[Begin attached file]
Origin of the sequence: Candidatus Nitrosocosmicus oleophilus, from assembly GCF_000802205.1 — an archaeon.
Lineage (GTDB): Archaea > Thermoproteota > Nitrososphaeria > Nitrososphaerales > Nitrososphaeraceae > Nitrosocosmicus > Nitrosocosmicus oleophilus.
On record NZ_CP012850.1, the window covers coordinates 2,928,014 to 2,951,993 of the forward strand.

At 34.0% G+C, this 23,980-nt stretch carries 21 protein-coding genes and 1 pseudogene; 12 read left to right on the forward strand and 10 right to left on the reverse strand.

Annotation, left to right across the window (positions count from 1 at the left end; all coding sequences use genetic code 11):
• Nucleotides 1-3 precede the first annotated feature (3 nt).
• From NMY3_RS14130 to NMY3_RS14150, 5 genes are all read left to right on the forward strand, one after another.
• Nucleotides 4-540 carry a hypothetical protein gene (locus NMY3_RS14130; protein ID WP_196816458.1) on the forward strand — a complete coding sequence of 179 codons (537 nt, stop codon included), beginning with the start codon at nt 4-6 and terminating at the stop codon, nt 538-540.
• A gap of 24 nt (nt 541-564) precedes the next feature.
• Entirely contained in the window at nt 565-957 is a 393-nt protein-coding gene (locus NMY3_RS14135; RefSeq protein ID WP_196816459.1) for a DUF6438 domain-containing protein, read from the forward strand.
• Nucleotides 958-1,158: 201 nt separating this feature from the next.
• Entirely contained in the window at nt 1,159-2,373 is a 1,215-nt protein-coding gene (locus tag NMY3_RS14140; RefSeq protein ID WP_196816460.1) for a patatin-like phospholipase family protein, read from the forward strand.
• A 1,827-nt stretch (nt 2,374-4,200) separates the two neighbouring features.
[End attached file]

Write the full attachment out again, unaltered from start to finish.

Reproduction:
Origin of the sequence: Candidatus Nitrosocosmicus oleophilus, from assembly GCF_000802205.1 — an archaeon.
Lineage (GTDB): Archaea > Thermoproteota > Nitrososphaeria > Nitrososphaerales > Nitrososphaeraceae > Nitrosocosmicus > Nitrosocosmicus oleophilus.
On record NZ_CP012850.1, the window covers coordinates 2,928,014 to 2,951,993 of the forward strand.

At 34.0% G+C, this 23,980-nt stretch carries 21 protein-coding genes and 1 pseudogene; 12 read left to right on the forward strand and 10 right to left on the reverse strand.

Annotation, left to right across the window (positions count from 1 at the left end; all coding sequences use genetic code 11):
• Nucleotides 1-3 precede the first annotated feature (3 nt).
• From NMY3_RS14130 to NMY3_RS14150, 5 genes are all read left to right on the forward strand, one after another.
• Nucleotides 4-540 carry a hypothetical protein gene (locus NMY3_RS14130; protein ID WP_196816458.1) on the forward strand — a complete coding sequence of 179 codons (537 nt, stop codon included), beginning with the start codon at nt 4-6 and terminating at the stop codon, nt 538-540.
• A gap of 24 nt (nt 541-564) precedes the next feature.
• Entirely contained in the window at nt 565-957 is a 393-nt protein-coding gene (locus NMY3_RS14135; RefSeq protein ID WP_196816459.1) for a DUF6438 domain-containing protein, read from the forward strand.
• Nucleotides 958-1,158: 201 nt separating this feature from the next.
• Entirely contained in the window at nt 1,159-2,373 is a 1,215-nt protein-coding gene (locus tag NMY3_RS14140; RefSeq protein ID WP_196816460.1) for a patatin-like phospholipase family protein, read from the forward strand.
• A 1,827-nt stretch (nt 2,374-4,200) separates the two neighbouring features.